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Uncovered: Emmer bill addresses mental health coverage for those jailed, awaiting trial

Emmer’s Due Process Continuity of Care Act is intended to fill a gap in coverage which exists for people who have been charged but not convicted of a crime and are being held in jail. 

Sixth District Rep. Tom Emmer introduced the Due Process Continuity of Care Act earlier this month.
Sixth District Rep. Tom Emmer introduced the Due Process Continuity of Care Act earlier this month.

Living in poverty is enough of a struggle. Compound it with living with a mental illness and the struggle exacerbates. Add being arrested and having to spend time in jail and losing access to Medicaid and the results are oftentimes disastrous.  

Under current federal rules, Medicaid ceases to cover people once they begin their stay in jail. Many of these people are awaiting trial, and have not been convicted of the crime for which they’ve been charged.

Sixth District Rep. Tom Emmer (R), who has long been an advocate for those dealing with mental health issues, took exception with this policy and introduced the Due Process Continuity of Care Act earlier this month. The bill would ensure that pre-trial incarcerated individuals can continue to receive health services normally covered under Medicaid. 

“Our jails are literally becoming treatment centers,” Emmer said. “So it’s not only to make sure that the charged individual continues to receive care and treatment for his or her issues, it’s also to help our jails. They are expected to provide this care and they either can do it, which is an additional cost to them, or they can’t, which is a cost not only to the patient but to the society as a whole.”

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Mental health issues have become an increasing concern in recent years, with many Minnesota jails struggling to provide care for people clearly struggling with mental illness and substance abuse disorder. Mental health advocates in Minnesota and sheriffs alike hope this bill could make substantial change in their ability to care for pre-trial detainees.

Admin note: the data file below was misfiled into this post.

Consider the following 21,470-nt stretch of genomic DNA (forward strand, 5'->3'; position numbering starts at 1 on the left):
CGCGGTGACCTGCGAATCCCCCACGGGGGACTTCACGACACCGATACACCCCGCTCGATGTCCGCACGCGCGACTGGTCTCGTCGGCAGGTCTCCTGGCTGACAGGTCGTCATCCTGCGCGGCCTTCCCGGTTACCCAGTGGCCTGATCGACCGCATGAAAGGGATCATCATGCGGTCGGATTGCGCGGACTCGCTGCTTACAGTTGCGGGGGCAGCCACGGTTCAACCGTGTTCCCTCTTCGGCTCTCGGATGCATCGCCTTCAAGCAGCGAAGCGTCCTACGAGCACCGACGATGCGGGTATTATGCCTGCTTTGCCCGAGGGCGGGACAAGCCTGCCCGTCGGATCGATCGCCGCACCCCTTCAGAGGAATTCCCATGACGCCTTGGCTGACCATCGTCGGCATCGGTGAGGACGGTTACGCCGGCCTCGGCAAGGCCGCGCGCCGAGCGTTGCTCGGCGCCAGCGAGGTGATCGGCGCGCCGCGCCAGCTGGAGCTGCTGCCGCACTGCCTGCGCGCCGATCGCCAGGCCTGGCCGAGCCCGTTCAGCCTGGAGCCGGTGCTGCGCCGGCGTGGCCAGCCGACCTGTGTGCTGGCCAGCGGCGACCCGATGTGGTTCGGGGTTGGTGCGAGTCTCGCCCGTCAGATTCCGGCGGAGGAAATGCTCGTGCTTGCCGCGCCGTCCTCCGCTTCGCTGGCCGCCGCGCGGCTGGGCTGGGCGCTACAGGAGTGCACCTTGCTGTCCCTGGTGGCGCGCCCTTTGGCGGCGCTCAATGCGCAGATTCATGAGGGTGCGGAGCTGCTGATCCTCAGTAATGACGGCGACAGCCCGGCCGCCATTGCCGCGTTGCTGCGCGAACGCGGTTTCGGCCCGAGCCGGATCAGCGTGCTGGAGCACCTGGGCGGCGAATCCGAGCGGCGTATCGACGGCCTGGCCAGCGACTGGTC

The current state of mental health care in Minnesota jails

Minnesota’s judicial branch released a report in February of 2020, the Community Competency Restoration Task Force Interim Legislative Report, which shared findings about mental illness in state jails. The report found that since 2013, the number of people in Department of Human Services (DHS) facilities who are incompetent to stand trial because of mental illness has more than doubled, but treatment capacity has remained the same. 

“Mental illness is not a crime. The mentally ill are overrepresented in our jails, and it’s just not a healthy place,” said Dakota County Sheriff Tim Leslie in a 2021 policy panel discussion on mental health care in Minnesota jails.

“Our jails were not built for today’s suffering from mental illness, addiction and co-occurring substance abuse disorders. All those things we’re seeing … it’s gotten worse,” Leslie said.

The issue Emmer highlights with his new bill is that Medicaid coverage — which is generally used by people in low income brackets — does not cover anyone in jail, whether they are awaiting trial or being held for other reasons. For those who regularly rely on Medicaid, any health care they received or any prescriptions they had outside of jail does not carry over to their time behind bars. Currently, Minnesota jails that do treat people for their mental illnesses often need to do so using state funds if patients do not have health care coverage.

Sue Abderholden
Sue Abderholden
“In some ways, the bigger issue is when they leave,” said Sue Abderholden, executive director of the National Alliance on Mental Illness Minnesota. “They suspend someone’s Medicaid when they go into jail, but it still takes a while to get it back when they leave the jail. And also, if they got on a medication while they were in jail, they can’t actually take that prescription with them. So now they also have to find a (new) provider.”